Scolopendra Cingulata - The Centipede That can Bite
Use this article as a bug identification guide should you meet this Mediterranean creature in your travels, as the scolopendra is a dangerous little pest and one to be avoided where at all possible.
The escolopendra, as it is known as in Spanish, has the full title of scolopendra cingulata and lives in mountainous Mediterranean regions. It is often found under stones, rocks and fallen tree trunks where it rests during the day, only to come out at nighttime to feed.
Voracious feeders, they eat cricket, worms, spiders and moths, and have been known to devour young mice. They are not terribly sociable creatures and have been known to partake of a little cannibalism, occasionally eating each other.
Officially classified as centipedes, they have long bodies containing many flattened segments. Their colouring is brown to yellow or orange, depending on age and sex. Young ones are more brightly coloured, and females are darker (as well as larger) than males.
They grow to 10 - 15 cm long (4" - 6") and can live for up to an incredible 7 years!
The scolopendra hibernates during the winter months, and their breeding season starts in March or April.
The male spins a web and deposit his spermatophore in this web, and waits for a female to come along.
A spermatophore is a a capsule or sac that contains spermatozoa for fertilising an egg.
The female takes the spermatophore and goes off with it, and uses it herself to fertilise her own eggs, without further input from the male. This process can take up to 1 hour.
One month later she produces 20 to 30 eggs, which she incubates for a further 1 to 2 months, during which time she wraps herself around them to protect them predators.
If the female is disturbed at this time, it is not unknown for her to eat her own eggs or young.
If they survive to adulthood, they start reproducing when they are a year old.
The bite of the scolopendra
The scolopendra's main weapon is its bite which paralyses its prey.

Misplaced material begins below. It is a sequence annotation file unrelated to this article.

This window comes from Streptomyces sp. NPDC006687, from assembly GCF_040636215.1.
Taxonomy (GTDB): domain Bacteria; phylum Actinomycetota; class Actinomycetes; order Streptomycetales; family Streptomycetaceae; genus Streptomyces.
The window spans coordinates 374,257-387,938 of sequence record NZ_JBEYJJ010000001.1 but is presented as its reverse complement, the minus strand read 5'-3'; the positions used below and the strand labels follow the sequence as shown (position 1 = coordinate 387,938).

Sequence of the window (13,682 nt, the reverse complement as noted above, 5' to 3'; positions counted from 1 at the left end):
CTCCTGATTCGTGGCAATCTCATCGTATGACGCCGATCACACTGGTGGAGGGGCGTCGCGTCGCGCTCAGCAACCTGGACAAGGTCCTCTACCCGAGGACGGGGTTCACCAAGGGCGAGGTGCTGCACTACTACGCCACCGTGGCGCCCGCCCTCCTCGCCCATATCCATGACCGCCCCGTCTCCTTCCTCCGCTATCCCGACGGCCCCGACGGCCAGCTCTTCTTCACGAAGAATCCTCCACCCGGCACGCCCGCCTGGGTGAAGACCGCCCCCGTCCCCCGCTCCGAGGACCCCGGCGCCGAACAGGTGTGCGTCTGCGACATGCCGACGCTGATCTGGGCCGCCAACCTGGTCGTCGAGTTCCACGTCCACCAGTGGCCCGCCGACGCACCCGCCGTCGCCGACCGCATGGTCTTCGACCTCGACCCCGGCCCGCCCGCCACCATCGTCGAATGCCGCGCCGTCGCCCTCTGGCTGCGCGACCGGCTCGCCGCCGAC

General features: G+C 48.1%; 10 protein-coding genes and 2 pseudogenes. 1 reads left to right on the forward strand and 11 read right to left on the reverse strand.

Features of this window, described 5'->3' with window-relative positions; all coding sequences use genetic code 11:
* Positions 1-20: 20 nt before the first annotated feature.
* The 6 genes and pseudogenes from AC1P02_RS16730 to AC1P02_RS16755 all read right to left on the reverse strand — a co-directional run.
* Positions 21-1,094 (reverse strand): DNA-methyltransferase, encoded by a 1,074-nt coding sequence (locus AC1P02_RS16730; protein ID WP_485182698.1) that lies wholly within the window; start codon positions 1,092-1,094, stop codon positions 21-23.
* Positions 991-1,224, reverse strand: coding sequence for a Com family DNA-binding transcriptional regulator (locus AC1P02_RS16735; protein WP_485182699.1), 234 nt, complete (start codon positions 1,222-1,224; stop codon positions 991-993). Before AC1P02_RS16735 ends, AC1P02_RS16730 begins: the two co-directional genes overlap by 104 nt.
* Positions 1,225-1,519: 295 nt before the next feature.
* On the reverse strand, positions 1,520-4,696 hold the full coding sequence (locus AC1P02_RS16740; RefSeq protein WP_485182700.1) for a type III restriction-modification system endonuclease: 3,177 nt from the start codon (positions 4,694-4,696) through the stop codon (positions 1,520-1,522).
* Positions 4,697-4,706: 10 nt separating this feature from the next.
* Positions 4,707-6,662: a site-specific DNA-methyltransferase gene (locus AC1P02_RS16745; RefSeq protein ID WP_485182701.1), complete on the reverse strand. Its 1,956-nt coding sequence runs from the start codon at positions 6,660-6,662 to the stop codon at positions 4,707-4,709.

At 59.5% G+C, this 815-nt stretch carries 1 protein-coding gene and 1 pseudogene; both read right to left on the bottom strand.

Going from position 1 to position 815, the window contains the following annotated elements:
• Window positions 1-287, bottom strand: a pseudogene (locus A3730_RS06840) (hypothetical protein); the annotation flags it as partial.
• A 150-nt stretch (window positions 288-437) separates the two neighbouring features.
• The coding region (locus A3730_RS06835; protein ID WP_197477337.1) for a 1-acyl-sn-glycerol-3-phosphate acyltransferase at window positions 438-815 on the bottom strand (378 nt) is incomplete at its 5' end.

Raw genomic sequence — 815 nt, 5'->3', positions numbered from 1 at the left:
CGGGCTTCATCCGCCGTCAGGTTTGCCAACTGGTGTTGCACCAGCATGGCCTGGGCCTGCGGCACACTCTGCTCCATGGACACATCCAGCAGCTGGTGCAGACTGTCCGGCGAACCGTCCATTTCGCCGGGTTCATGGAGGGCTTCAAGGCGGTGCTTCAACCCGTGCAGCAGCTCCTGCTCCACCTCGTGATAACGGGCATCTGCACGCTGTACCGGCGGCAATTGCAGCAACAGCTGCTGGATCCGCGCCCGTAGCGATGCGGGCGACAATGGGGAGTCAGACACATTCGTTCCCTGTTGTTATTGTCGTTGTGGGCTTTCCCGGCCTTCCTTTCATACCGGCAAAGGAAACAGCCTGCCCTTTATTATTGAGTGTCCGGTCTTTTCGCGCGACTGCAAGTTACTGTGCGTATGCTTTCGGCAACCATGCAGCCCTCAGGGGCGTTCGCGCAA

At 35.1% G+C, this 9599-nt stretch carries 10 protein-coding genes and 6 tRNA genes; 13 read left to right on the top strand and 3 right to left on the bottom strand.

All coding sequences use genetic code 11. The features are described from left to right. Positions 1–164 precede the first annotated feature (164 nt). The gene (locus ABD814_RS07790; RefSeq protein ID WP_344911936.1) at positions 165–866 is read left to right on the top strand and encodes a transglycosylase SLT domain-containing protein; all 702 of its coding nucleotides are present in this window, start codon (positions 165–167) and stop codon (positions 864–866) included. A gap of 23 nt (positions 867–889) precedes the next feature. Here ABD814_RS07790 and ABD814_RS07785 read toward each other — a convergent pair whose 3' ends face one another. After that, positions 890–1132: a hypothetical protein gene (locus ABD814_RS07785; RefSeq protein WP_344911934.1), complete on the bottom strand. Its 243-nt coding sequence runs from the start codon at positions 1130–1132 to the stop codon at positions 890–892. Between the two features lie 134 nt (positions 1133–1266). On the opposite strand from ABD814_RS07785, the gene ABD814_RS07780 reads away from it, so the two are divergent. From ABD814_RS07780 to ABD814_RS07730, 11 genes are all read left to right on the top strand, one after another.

It will also bite to defend itself if it is attacked.
Like the scorpion, it can lift its tail and its pincer like claws on one end can deliver a very painful bite which can cause inflammation and pain in the affected limb.
Worldwide Distribution of Scolopendras
Scolopendras are to be found worldwide in the warmer regions of the world, including the southern aspects of North America, South America, Europe around the Mediterranean basin, Asia, Australia and Africa.
There are many different species of scolopendras, and some of the larger varieties can reach 12" or more in length, such as the scolopendra gigantea as shown here. This creature lives in South America, Trinidad and Tobago and, according to wikipedia, eats lizards, bats, frogs, mice and tarantulas. Probably humans too.
They say the bite is painful and can cause severe inflammation but is not fatal to humans. No, the actual wording is "unlikely to be fatal" which means of course that it probably is.
Some people actually keep these creature as pets in a home terranium!
That'll be the same people who keep poisonous snakes and other such unlikely pets. Imagine kissing this thing goodnight, giving it a pet or cuddling up to it when you are feeling down.
I don't think so!
My meeting with a scolopendra
Look at the picture on the right, then imagine my story.
The grass was getting long in the garden, so I was out there with the lawnmower cutting it. I was wearing denim jeans, socks and shoes.
I felt a tickle in my legs under my jeans, round about the knee. I immediately let go of the lawnmower and clasped my hands round my leg, but whatever was tickling was moving higher!
I then ran over the the underbuild of the house and undid my jeans and pulled them down, and one of these centipedes jumped out from near the top of my leg. My heart was pounding. I was in a state of shock. What an ugly creature and to think it was crawling up my leg!!
It was only later when I described this insect to others that I discovered what it was. Everyone said I was so lucky it didn't bite me.
That is what pushed me to write this hub. Be warned. Cut the grass with elastic bands round your ankles to stop this insect entering and climbing up your leg.
Oh...and mine was at least 6 inches long!
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